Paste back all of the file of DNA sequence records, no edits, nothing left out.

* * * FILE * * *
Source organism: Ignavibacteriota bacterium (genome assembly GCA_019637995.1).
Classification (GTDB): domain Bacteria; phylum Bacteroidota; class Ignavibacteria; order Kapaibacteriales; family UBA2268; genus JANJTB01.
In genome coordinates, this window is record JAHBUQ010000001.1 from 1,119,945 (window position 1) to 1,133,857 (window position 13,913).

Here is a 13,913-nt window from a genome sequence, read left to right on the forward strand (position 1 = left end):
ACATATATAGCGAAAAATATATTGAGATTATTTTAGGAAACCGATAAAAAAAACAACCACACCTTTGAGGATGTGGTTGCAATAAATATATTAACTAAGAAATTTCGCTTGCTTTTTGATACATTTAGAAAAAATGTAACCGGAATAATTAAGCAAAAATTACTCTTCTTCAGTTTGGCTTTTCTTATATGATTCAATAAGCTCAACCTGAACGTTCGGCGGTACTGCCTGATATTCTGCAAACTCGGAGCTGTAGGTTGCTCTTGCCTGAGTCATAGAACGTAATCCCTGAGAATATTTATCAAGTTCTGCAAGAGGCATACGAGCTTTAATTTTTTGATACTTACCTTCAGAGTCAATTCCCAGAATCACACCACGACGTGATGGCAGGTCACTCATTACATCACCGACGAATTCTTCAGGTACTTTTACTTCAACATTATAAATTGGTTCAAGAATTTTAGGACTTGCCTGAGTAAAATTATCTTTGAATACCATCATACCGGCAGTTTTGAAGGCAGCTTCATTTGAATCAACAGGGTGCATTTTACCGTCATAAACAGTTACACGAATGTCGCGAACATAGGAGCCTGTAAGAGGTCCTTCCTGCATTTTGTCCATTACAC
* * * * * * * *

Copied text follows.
Source organism: Ignavibacteriota bacterium (genome assembly GCA_019637995.1).
Classification (GTDB): domain Bacteria; phylum Bacteroidota; class Ignavibacteria; order Kapaibacteriales; family UBA2268; genus JANJTB01.
In genome coordinates, this window is record JAHBUQ010000001.1 from 1,119,945 (window position 1) to 1,133,857 (window position 13,913).

Here is a 13,913-nt window from a genome sequence, read left to right on the forward strand (position 1 = left end):
ACATATATAGCGAAAAATATATTGAGATTATTTTAGGAAACCGATAAAAAAAACAACCACACCTTTGAGGATGTGGTTGCAATAAATATATTAACTAAGAAATTTCGCTTGCTTTTTGATACATTTAGAAAAAATGTAACCGGAATAATTAAGCAAAAATTACTCTTCTTCAGTTTGGCTTTTCTTATATGATTCAATAAGCTCAACCTGAACGTTCGGCGGTACTGCCTGATATTCTGCAAACTCGGAGCTGTAGGTTGCTCTTGCCTGAGTCATAGAACGTAATCCCTGAGAATATTTATCAAGTTCTGCAAGAGGCATACGAGCTTTAATTTTTTGATACTTACCTTCAGAGTCAATTCCCAGAATCACACCACGACGTGATGGCAGGTCACTCATTACATCACCGACGAATTCTTCAGGTACTTTTACTTCAACATTATAAATTGGTTCAAGAATTTTAGGACTTGCCTGAGTAAAATTATCTTTGAATACCATCATACCGGCAGTTTTGAAGGCAGCTTCATTTGAATCAACAGGGTGCATTTTACCGTCATAAACAGTTACACGAATGTCGCGAACATAGGAGCCTGTAAGAGGTCCTTCCTGCATTTTGTCCATTACAC